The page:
The Big Three
These three elements are the essential parts to any website. You can acquire them each separately, or often you can get all three in a package deal. If you get them separately, it’s important to remember that each must be maintained separately. Renewing your web hosting with HostGator doesn’t save your domain name from lapsing if it’s registered separately on NameCheap. You could end up with a website nobody can find because the domain name doesn’t work any more. The opposite can happen too. Let your hosting expire, and your domain name will send visitors to nothing. Either way looks bad for your business!
Contact information can change over time, and you must be sure to keep your contact info current with your domain registrar and your web host. You should also keep frequent backup copies of your website in case disaster strikes and you lose your web hosting account, or some troublemaker hacks your website, and you need to delete the whole thing and replace it with a clean copy.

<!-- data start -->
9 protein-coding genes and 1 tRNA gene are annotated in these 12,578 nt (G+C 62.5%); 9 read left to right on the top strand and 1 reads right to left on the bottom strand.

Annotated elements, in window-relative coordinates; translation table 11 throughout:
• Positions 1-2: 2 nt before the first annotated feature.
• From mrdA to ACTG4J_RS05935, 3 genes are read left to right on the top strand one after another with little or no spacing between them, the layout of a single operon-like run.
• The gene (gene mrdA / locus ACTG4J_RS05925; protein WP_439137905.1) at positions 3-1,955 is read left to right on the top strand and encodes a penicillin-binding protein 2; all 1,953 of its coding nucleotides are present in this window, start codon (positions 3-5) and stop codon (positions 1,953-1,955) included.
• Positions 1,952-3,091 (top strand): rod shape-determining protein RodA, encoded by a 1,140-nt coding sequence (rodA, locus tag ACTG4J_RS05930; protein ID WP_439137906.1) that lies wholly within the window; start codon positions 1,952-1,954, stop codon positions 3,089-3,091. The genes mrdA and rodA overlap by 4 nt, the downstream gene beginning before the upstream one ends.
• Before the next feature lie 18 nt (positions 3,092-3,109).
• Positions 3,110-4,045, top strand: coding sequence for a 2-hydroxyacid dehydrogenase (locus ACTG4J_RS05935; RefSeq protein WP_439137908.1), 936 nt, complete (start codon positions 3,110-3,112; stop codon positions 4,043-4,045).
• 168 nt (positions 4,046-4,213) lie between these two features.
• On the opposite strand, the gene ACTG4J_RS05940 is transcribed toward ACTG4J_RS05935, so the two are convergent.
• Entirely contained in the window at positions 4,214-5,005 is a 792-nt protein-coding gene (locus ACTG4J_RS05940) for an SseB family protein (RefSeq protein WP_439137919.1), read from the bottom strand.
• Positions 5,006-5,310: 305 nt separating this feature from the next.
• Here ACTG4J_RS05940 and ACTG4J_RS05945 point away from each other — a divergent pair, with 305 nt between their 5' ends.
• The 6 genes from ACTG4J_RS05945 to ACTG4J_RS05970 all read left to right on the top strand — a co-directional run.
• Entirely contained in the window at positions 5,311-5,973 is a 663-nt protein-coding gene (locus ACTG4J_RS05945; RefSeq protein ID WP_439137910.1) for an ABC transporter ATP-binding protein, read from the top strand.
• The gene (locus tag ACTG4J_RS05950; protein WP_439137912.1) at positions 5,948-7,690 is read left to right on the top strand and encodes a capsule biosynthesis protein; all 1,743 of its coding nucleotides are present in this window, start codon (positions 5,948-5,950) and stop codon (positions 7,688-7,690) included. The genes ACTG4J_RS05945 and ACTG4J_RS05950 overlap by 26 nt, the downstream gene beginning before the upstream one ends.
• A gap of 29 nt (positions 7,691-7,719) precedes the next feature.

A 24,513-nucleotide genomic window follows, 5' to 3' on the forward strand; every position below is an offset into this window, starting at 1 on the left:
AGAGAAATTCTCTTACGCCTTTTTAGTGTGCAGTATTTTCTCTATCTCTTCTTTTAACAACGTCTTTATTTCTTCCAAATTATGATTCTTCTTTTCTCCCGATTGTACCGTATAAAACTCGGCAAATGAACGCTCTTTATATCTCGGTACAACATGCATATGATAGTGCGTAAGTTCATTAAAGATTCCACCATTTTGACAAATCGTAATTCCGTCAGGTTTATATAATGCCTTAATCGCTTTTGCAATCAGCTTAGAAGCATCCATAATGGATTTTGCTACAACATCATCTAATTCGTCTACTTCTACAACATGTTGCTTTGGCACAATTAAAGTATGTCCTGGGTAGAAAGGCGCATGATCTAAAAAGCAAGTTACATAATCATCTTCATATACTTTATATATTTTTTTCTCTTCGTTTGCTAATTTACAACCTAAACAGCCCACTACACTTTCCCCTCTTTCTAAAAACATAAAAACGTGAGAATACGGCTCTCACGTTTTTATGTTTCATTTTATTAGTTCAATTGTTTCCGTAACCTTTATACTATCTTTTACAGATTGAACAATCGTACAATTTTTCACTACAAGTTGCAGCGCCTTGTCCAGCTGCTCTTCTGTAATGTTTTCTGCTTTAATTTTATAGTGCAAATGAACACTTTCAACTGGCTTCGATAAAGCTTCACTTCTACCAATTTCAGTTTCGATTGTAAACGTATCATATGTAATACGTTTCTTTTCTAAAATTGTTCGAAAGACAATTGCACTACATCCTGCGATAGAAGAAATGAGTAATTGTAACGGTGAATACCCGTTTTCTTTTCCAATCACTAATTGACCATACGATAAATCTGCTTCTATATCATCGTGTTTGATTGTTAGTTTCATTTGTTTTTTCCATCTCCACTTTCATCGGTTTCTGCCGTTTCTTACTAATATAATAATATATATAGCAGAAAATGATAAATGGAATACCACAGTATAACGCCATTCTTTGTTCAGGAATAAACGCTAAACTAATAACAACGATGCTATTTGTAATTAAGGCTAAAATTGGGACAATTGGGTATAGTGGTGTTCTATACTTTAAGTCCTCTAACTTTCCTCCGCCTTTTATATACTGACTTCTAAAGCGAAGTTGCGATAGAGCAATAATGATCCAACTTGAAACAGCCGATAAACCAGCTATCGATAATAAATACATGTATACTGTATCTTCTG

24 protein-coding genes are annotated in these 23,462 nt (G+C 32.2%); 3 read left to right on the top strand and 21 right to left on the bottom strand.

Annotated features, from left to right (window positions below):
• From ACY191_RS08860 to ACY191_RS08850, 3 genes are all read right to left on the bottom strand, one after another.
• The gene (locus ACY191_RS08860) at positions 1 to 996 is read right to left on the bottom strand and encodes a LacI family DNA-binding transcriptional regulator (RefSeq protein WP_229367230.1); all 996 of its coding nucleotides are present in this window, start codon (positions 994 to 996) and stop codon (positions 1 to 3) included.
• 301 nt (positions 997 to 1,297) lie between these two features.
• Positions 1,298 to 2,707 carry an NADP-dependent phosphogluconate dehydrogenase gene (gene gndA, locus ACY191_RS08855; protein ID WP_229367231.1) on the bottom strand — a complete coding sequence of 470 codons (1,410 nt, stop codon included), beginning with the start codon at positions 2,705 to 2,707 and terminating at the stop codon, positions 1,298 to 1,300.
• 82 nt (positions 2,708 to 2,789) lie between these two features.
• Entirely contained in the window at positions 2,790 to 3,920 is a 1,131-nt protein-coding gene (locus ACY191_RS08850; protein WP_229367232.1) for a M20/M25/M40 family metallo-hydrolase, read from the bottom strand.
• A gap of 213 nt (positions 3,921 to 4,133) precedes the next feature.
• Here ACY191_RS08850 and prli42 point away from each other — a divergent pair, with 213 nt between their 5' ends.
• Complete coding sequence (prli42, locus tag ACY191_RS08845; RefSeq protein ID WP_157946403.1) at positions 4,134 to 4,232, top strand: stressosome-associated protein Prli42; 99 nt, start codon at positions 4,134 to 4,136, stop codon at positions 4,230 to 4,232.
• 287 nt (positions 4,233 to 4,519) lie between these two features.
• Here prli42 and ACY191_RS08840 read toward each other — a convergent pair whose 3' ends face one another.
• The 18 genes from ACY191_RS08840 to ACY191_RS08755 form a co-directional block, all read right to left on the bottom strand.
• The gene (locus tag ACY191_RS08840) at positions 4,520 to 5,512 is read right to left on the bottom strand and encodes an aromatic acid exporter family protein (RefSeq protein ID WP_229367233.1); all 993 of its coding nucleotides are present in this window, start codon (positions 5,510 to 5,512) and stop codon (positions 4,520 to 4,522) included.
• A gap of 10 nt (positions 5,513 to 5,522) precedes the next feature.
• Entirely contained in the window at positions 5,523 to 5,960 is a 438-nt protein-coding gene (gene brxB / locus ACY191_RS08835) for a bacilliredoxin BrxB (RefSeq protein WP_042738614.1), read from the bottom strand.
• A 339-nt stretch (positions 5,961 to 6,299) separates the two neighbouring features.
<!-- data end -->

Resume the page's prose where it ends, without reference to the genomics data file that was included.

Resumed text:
There are more things to consider when publishing a website, like SSL Certificates, CDNs, Subdomains… it can be quite a lot to learn and manage. You can do it yourself if you have the time and energy, or you can trust a professional website designer to manage it on your behalf. Charles River Creative is here if you want help. We’ll help pick the right domain name, fit you to an appropriate hosting plan, and we’ll design an effective website for you too. Contact us today to talk about your website plans.